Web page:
As broken, broken-hearted, as I am and feel I was able to smile and laugh for a few reasons today…
First, my Baby Boy informed me that he is considering moving…moving to the Great White to be with me, with Us his Other Family! Though this is not the first time he has expressed interest, nor will it be the first time he asks his Father if he can stay with Us – to which his Father gave a definite and painful NO, and yes, I am his Mother too, but I refuse to fight a dirty fight and hurt my son deeply and emotionally – this time I have hope that since he is getting older and since he is collecting “data” and Hard Evidence as to why he should move up North, I am hopeful that this time he may just stay with Us!
Next, my Beautiful Pumpkin Princess also wants to spend more time with me! She is considering – though it probably won’t happen, but the mere fact she is even pondering – transferring to the Great White to finish her University Studies!
And finally, my Mom sent me this email that I have to share with you that is so tender and sweet…oh, and funny too:
THERE is no better test of character than the way a person treats the last, the lost and the least. Have a blessed day!
Consumed by my loss, I didn’t notice the hardness of the pew (bolded by me, thought it was too cute!) where I sat. I was at the funeral of my dearest friend – my mother. She finally had lost her long battle with cancer. The hurt was so intense; I found it hard to breathe at times. Always supportive, Mother clapped loudest at my school plays, held a box of tissues while listening to my first heartbreak, comforted me at my father’s death, encouraged me in college, and prayed for me my entire life.
When mother’s illness was diagnosed, my sister had a new baby and my brother had recently married his childhood sweetheart, so it fell on me, the 27-year-old middle child without entanglements, to take care of her. I counted it an honor. ‘What now, Lord?’ I asked sitting in church.
My life stretched out before me as an empty abyss. My brother sat stoically with his face toward the cross while clutching his wife’s hand. My sister sat slumped against her husband’s shoulder, his arms around her as she cradled their child… All so deeply grieving, no one noticed I sat alone. My place had been with our mother, preparing her meals, helping her walk, taking her to the doctor, seeing to her medication, reading the Bible together. Now she was with the Lord. My work was finished, and I was alone. I heard a door open and slam shut at the back of the church. Quick footsteps hurried along the carpeted floor.
An exasperated young man looked around briefly and then sat next to me. He folded his hands and placed them on his lap. His eyes were brimming with tears. He began to sniffle. ‘I’m late,’ he explained, though no explanation was necessary. After several eulogies, he leaned over and commented, ‘Why do they keep calling Mary by the name of ‘Margaret?” ‘Because, that was her name, Margaret. Never Mary, no one called her ‘Mary,” I whispered. I wondered why this person couldn’t have sat on the other side of the church. He interrupted my grieving with his tears and fidgeting. Who was this stranger anyway?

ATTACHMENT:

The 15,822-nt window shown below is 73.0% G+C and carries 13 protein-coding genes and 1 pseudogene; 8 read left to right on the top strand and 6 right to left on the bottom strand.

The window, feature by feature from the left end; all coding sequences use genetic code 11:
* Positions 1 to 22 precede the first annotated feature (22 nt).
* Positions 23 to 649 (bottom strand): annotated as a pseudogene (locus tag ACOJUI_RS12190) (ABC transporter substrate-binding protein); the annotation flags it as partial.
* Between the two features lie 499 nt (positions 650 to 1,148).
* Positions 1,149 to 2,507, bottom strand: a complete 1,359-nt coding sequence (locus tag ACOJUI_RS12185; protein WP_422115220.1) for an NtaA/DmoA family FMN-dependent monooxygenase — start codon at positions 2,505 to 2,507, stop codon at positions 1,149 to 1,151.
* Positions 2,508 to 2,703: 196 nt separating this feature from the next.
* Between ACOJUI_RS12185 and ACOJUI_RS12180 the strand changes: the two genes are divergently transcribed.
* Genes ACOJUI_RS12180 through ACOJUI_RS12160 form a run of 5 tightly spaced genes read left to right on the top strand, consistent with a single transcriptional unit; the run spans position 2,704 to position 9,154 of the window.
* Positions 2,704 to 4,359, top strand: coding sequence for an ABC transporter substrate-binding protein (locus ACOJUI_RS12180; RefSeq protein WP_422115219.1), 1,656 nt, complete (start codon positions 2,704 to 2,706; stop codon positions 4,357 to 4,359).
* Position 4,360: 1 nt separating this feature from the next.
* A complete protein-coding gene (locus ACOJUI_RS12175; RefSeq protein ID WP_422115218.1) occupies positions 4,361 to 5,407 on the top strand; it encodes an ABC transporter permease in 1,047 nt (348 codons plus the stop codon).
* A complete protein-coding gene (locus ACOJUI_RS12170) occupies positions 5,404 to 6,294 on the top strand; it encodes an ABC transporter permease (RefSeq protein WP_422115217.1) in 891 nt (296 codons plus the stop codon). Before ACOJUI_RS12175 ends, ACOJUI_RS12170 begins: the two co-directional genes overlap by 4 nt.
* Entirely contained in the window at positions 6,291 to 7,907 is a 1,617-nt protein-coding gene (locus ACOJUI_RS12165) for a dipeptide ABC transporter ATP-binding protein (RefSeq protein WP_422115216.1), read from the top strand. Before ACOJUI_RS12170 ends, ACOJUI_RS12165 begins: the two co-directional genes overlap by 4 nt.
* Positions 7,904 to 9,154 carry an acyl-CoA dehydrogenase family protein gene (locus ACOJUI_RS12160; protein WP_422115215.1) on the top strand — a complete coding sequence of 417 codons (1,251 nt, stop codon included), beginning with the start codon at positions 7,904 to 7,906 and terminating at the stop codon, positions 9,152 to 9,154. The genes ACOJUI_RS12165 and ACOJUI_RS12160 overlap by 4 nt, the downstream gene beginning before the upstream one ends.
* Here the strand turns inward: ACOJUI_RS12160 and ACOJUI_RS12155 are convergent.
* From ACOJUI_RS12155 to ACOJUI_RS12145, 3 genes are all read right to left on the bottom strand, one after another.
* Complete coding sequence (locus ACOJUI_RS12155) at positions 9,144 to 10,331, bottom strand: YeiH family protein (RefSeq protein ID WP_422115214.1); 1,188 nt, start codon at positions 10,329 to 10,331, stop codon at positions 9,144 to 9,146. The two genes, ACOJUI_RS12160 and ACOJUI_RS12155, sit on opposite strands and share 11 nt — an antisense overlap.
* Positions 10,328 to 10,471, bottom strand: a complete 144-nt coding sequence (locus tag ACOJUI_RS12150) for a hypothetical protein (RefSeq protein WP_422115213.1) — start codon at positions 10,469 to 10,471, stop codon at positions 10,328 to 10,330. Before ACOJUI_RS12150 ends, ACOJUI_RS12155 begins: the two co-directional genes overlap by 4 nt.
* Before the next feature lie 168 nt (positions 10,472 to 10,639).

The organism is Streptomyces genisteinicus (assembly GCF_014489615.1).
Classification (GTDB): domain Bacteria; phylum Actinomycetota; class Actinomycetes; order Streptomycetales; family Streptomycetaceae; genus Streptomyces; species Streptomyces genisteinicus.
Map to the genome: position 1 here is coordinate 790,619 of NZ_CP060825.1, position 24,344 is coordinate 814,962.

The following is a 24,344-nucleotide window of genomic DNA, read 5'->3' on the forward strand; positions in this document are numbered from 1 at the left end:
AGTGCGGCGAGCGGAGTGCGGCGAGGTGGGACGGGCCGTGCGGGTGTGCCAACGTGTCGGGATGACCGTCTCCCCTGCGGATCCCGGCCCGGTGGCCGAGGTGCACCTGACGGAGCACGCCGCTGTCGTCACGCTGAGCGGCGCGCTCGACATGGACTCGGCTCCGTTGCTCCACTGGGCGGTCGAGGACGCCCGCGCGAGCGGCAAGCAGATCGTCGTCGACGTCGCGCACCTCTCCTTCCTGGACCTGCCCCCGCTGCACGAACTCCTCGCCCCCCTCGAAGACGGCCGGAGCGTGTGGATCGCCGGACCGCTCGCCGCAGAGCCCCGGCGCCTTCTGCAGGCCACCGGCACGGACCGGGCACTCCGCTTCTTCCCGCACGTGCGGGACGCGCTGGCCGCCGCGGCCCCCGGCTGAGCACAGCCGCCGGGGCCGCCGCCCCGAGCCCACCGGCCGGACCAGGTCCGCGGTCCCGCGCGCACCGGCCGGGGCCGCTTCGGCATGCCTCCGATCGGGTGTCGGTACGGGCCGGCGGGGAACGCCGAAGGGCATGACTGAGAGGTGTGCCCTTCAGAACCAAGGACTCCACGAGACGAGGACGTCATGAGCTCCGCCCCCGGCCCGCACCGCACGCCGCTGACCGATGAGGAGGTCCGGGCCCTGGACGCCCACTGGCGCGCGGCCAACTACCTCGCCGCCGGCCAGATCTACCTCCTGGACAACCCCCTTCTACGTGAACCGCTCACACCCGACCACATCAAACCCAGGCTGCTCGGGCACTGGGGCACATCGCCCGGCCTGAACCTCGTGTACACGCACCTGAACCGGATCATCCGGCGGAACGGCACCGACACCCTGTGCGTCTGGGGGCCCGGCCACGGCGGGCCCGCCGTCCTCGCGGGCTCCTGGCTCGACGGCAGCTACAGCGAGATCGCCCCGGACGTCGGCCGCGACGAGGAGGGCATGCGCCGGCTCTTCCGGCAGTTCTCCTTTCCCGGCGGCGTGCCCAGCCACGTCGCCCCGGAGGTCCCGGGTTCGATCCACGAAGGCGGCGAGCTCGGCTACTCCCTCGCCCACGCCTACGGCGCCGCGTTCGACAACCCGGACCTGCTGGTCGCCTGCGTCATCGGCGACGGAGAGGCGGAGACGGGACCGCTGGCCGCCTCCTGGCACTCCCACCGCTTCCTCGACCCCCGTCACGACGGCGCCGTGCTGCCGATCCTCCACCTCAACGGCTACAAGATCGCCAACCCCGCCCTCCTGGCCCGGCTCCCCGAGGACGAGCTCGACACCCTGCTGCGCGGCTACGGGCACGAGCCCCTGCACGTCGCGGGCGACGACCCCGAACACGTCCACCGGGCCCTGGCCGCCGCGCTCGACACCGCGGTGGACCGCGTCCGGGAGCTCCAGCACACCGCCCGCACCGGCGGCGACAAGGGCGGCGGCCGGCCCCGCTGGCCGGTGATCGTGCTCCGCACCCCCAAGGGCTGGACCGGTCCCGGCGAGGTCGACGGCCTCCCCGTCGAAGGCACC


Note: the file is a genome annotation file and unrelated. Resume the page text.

‘No, that isn’t correct,’ he insisted, as several people glanced over at us whispering, ‘Her name is Mary, Mary Peters.’ ‘That isn’t who this is.’
‘Isn’t this the Lutheran church?’ ‘No, the Lutheran church is across the street.’ ‘Oh.’ ‘I believe you’re at the wrong funeral, Sir.’
The solemness of the occasion mixed with the realization of the man’s mistake bubbled up inside me and came out as laughter. I cupped my hands over my face, hoping it would be interpreted as sobs. The creaking pew gave me away. Sharp looks from other mourners only made the situation seem more hilarious. I peeked at the bewildered, misguided man seated beside me. He was laughing; too, as he glanced around, deciding it was too late for an uneventful exit. I imagined Mother laughing.
At the final ‘Amen,’ we darted out a door and into the parking lot. ‘I do believe we’ll be the talk of the town,’ he said, smiling. He said his name was Rick and since he had missed his aunt’s funeral, asked me out for a cup of coffee.
That afternoon began a lifelong journey for me with this man who attended the wrong funeral, but was in the right place. A year after our meeting, we were married at a country church where he was the assistant pastor. This time we both arrived at the same church, right on time…
In my time of sorrow, God gave me laughter. In place of loneliness, God gave me love. This past June, we celebrated our 22nd wedding anniversary. Whenever anyone asks us how we met, Rick tells them, ‘Her mother and my Aunt Mary introduced us, and it’s truly a match made in heaven.’
If you Love God, and are not ashamed of all the marvelous things He has done for you, send this on to others.
REMEMBER, God doesn’t make mistakes. He puts us where we are to be.
—Favorite Quote:“I’m always doing that which I cannot do in order that I may learn how to do it”….Pablo Picasso